Blind Man’s Bluff?
Not your game if you’re a Bay Weekly reader
Monopoly, Sorry! and Chutes and Ladders: The games we play are the similes writer Tom Hall uses to explain how the nation’s biggest energy debate is playing out in Chesapeake Country.
Monopoly, Hall says, is what the game seems like when an energy giant like Dominion Resources plays out its next move in your back yard.
For the third time in 14 years, the sleeping giant on the Chesapeake at Cove Point in Calvert County is stirring. The first tremors were reopening, as a series of energy companies sought and gained permission to put the Liquefied Natural Gas depot back in business. Next, from 2004 to 2008, came expansion as Dominion Resources doubled the old plant’s capacity to receive natural gas from around the world. Now, in an energy economy turned upside-down, Dominion Cove Point is seeking to switch its impressive machinery to exporting some of America’s suddenly abundant natural gas to India and Japan.
Such big business makes many citizens of Calvert — and climate change opponents throughout the state — fear they’ll be playing the game of Sorry!
But, says Hall, a story with so many forces at play may be better explained as the maze of Chutes and Ladders.
For all 14 years, Bay Weekly has reported this story to keep us from playing another game: Blind Man’s Bluff. We’ve explained the stakes, introduced the players, walked pipeline right of ways through citizens’ yards, watched environmental impact studies and refreshed memories with updated chronologies.
This chapter of the story — with export approval seeming around the corner — is told by Tom Hall. Hall has the standing, experience and balance it takes to explain a local story with national import. A Navy patrol plane mission commander turned journalist, he’s reported on business for the Pensacola News Journal, San Jose Business Journal and Washington Business Journal and worked as an editor at USA Today, Gannett News Service and McClatchy-Tribune News Service.
How did we get so lucky to add Hall to our contributors? Wouldn’t you know he loves the water!
Sudoku is here to stay. We wouldn’t dare omit it. Voices sounding like The Godfather crammed our answering machine after last week’s accidental interruption of the five-year flow of number puzzles in Bay Weekly’s pages.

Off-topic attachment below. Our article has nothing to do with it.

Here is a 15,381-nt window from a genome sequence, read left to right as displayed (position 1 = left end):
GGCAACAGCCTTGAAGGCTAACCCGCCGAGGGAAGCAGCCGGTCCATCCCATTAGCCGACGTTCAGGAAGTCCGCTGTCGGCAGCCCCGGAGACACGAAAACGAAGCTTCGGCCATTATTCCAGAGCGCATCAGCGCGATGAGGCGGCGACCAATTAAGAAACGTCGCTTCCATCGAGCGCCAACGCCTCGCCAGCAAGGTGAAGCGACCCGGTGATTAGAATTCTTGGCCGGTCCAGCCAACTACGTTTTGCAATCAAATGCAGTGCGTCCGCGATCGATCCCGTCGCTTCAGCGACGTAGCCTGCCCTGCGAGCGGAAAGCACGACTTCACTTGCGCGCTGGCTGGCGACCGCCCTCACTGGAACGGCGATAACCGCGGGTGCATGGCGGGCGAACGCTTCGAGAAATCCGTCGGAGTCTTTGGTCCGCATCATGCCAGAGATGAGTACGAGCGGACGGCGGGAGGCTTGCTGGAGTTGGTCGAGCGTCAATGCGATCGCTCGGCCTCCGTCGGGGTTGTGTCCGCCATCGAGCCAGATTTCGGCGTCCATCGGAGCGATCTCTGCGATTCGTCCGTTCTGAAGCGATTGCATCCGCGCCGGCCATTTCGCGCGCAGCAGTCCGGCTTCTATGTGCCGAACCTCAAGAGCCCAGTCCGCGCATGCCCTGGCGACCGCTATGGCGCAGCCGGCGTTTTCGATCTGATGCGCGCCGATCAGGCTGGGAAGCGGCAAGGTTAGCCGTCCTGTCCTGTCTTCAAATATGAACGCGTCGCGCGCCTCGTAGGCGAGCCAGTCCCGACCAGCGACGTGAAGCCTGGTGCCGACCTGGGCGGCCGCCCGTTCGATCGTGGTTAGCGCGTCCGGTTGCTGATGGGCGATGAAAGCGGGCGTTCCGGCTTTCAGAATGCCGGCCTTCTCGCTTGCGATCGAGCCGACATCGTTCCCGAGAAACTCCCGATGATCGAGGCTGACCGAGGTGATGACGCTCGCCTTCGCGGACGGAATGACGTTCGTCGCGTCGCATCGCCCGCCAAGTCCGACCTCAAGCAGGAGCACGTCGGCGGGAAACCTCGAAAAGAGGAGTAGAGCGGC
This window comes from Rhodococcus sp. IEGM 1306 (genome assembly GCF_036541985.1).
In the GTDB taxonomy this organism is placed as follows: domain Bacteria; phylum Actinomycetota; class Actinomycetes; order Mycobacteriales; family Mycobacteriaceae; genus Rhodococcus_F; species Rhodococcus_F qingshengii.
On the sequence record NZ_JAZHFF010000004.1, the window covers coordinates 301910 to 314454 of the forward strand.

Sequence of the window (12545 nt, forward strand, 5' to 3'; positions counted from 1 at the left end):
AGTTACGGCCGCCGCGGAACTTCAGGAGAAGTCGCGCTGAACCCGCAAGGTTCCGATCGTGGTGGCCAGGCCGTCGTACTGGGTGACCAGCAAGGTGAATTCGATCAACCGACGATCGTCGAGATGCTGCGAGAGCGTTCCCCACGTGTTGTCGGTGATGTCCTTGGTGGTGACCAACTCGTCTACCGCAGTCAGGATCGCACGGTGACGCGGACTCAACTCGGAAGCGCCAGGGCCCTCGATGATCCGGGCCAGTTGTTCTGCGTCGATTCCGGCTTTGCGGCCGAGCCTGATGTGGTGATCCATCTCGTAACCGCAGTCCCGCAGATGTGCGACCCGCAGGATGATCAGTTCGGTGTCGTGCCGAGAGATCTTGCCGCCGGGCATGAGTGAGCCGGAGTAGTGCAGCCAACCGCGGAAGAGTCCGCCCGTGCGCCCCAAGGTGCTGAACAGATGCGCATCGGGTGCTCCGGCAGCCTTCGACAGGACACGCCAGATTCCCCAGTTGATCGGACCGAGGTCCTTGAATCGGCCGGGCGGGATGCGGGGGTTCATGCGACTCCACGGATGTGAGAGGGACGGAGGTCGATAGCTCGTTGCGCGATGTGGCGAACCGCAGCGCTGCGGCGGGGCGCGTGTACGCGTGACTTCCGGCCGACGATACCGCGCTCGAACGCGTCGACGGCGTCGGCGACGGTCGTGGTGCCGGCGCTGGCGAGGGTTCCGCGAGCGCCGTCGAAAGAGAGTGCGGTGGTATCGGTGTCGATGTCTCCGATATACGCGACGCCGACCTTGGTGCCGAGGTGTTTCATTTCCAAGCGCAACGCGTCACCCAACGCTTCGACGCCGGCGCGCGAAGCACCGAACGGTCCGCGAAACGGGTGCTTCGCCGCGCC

It won’t happen again.
Word puzzles are not provoking such passion. Not since the retirement of Ben Tausig, which moved Bay Weekly puzzle-solver Katie Sabella to her definitive assessment of the value of crosswords in “any periodical worth its salt.”
Crosswords bring people great happiness. For me, they are a little daily treat that allow me to escape and keep my mind sharp. Supposedly doing them staves off neurological diseases like dementia and Alzheimer’s. … It’s a guilty pleasure, a little slice of bliss, but it’s important to me. I suspect many of your readers feel the same. Why not keep that element of joy as a part of Bay Weekly?
Kris Kross is “okay,” according to puzzlers like Evelyn Newman and Bill Vance. Others hate it. I kind of like it, though it doesn’t give me the same thrill as wading through clues and puns to a good crossword’s multidirectional solution.
Anagrams drive me crazy. I ought to be able to rearrange the letters — I claim to be a wordsmith — but I’m stuck in the rut of reading from left to right.
With repeating letters, cryptograms are easier but not so rewarding if the revealed message is stale. The themed crosswords we’ve been running are frustratingly easy, making me miss my weekly struggles with the demonically minded Ben Tausig.
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